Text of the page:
There were moments when they leapt beyond what would have been a merely exhilarating evening. The deceptive simplicity and emotional directness with which they played the classic My Funny Valentine stopped the breath. It was hard not to hear echoes of Miles Davis era Herbie Hancock in some of Rebello’s instinctive flourishes on that tune, an impression reinforced as he took the band through one of Hancock’s funkier tunes Butterfly – the keyboard producing a fantastic squelchy Rhodes sound. Wettre produced a sizzling original in the second set Flavour of the Month that included some gravity defying unison playing between sax and piano with the drums somehow picking out all the accents.
The evening was full of implicit nods to heroes and influences and the finale of Joe Henderson’s Recordame was surely more than just fishing out a favourite jam session tune, Wettre’s fluency and groove over the familar harmony confirming his absorption of the master’s example. That was a great finale to a fizzing evening of top class music.
Scanning the listings as the Autumn programmes kick off reveals a flurry of exciting visitors as well as the usual quality local fare. Having nodded at Bristol’s Fringe Jazz a couple of weeks ago, the September/ October programme at the BeBop Club seems to have lassoed some of the hottest talent on the British scene. Danish bass player Henrik Jensen visits on 16th and the following week drummer Corrie Dick each bringing bands of stunning quality to play original music. Their names may not the most familiar (yet) but they represent a new generation of musicians touring nationally who should not be missed. Another one follows the week after with tenor player Tori Freestone bringing her trio. Not to be outdone the Ian Storrer at the Hen and Chicken, Colston Hall and St Georges each have some eyecatching gigs. There are too many to list but I’ve picked out one (or two) from each not to miss. Andrew Bain is at the Hen and Chicken in November. The Birmingham based drummer brings a band with Americans Jon Irabagon (Dave Douglas Quintet) and pianist George Colligan (currently with Jack DeJohnette’s band and has played with Cassandra Wilson, Buster Williams.. everyone!) – surely a ‘do not miss’. Colston Hall hosts the Bad Plus again in November (assuming you didn’t go to Headhunters in September) and if you haven’t already got your ticket for Robert Glasper you’ll need contacts to get in. St George’s host Tim Garland‘s quartet in October. I caught them in London in June, reviewed here and with Jason Rebello on keys and Asaf Sirkis and Ant Law in the band this will be a treat of Garland’s rock and folk tinged jazz. In November, international tourists Phronesis will be there, back briefly in the west (last spotted in Bradford upon Avon earlier in the year). Best advice is to never knowingly miss this band live. Over in Bath, Jazz at the Vaults will celebrate its 10th birthday in January and they’ve already kicked off a great season with Pee Wee Ellis (reviewed here by Charley Dunlap), next guest is Get The Blessing’s Jake McMurchie and there are some real treats later in the season, with James Morton, Gilad Atzmon and Pete Judge all scheduled to take their turn with the Jazz House Trio. The last mention goes to Wiltshire Music Centre. Their jazz programme includes Jean Toussaint‘s roaring band in an Art Blakey tribute, Roots and Herbs. Alan Barnes’ Christmas show arrives, appropriately enough in December by which time, if you’ve sampled even half of this sample of what’s on offer near Bath and Bristol, your mid winter festival will be very jazz flavoured indeed.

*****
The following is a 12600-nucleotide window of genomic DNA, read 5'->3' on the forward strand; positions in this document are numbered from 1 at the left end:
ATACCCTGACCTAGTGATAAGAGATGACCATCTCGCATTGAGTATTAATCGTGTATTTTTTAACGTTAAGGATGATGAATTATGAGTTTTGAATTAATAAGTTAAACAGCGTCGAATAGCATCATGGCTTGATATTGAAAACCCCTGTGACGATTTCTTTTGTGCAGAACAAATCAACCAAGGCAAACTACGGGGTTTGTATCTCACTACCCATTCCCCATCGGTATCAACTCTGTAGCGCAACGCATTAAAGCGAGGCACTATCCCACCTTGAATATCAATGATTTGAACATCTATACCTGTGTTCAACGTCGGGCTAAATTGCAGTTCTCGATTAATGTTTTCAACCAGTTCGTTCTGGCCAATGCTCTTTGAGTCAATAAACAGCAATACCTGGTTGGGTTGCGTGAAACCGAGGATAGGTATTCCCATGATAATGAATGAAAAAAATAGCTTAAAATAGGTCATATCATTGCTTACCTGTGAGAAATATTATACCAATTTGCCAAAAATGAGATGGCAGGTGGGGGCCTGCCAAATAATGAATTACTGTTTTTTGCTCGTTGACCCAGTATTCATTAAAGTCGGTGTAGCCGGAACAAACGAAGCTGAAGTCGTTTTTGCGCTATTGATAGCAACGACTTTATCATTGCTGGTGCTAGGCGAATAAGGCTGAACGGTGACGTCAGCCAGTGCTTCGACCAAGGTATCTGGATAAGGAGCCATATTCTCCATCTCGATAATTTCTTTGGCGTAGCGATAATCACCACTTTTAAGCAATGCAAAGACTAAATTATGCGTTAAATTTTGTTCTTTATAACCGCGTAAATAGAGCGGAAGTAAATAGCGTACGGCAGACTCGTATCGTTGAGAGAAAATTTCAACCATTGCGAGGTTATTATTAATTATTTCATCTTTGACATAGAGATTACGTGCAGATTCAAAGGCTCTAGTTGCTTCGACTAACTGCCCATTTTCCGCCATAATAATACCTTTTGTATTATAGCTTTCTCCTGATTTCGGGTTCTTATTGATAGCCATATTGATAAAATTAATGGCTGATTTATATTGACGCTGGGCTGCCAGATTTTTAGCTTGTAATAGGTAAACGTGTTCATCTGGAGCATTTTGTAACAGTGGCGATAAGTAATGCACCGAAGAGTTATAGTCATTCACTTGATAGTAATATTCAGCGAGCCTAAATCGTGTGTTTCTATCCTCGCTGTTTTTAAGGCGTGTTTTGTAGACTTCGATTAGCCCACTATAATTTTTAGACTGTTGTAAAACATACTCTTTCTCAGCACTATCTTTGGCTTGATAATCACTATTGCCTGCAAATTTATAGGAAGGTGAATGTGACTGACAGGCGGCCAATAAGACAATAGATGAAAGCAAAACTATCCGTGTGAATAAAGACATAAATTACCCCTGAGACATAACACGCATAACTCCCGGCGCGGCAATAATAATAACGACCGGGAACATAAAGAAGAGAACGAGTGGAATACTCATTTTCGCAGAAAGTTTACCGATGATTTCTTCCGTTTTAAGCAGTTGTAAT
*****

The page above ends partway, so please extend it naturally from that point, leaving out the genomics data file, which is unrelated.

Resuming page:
Mark Nightingale is probably heartily sick of bad puns on his name, but his appearance at the St. James Wine Vaults session in Bath in the middle of the month in a cellar bar beneath St. James Square, made allusions to singing and squares irresistible. Anyone who was there might also think it’s an apt comparison however. Opportunities to see one of our foremost exponents of trombone as the lead horn are relatively rare so this was a real treat. The fluency and agility of the playing were dazzling and Nightingale’s tone was like honey in the ear as he led the house trio through two sets of tunes from some less visited corners of the standards and jazz classics repertoire. This was another absorbing evening in the fortnightly session’s programme, now a decade old, that continues to attract the best players on the scene.
It’s a year of anniversaries, as Play Jazz Weekend, an annual pop-up jazz jazz school held at Wiltshire Jazz Centre, reached a run of a decade under the stewardship of Rachel Kerry over the Bank Holiday Weekend . This year, as on some previous occasions, the tutors for the weekend assembled the night before for a gig at Bristol’s Be-Bop Club. Alan Barnes, Damian Cook and Andy Hague (alto, tenor, trumpet) formed the frontline of the band that also featured the fourth tutor Jim Blomfield on piano. Chris Jones on bass and Mark Whitlam secured a grooving, responsive rhythm section. This kind of gig is a Hague specialty. He arrived with a pad of arrangements in ‘roughly hard swinging, sixties Blue Note territory’ as he put it, making sure the impromptu sextet served up a fizzing set of familiar tunes with new twists and the unfamiliar with attention grabbing energy. So we got standards such as Like Someone in Love, Billy Strayhdorn’s UMMG, a little known rip-roaring Horace Silver, Smell my Attitude, evoking burning soloing all round. There were moments of tender delicacy sprinkled throughout the evening as well. A rousing Marcus Printup stomper closed the evening, loudly appreciated by prospective Play Jazz students and regular punters alike.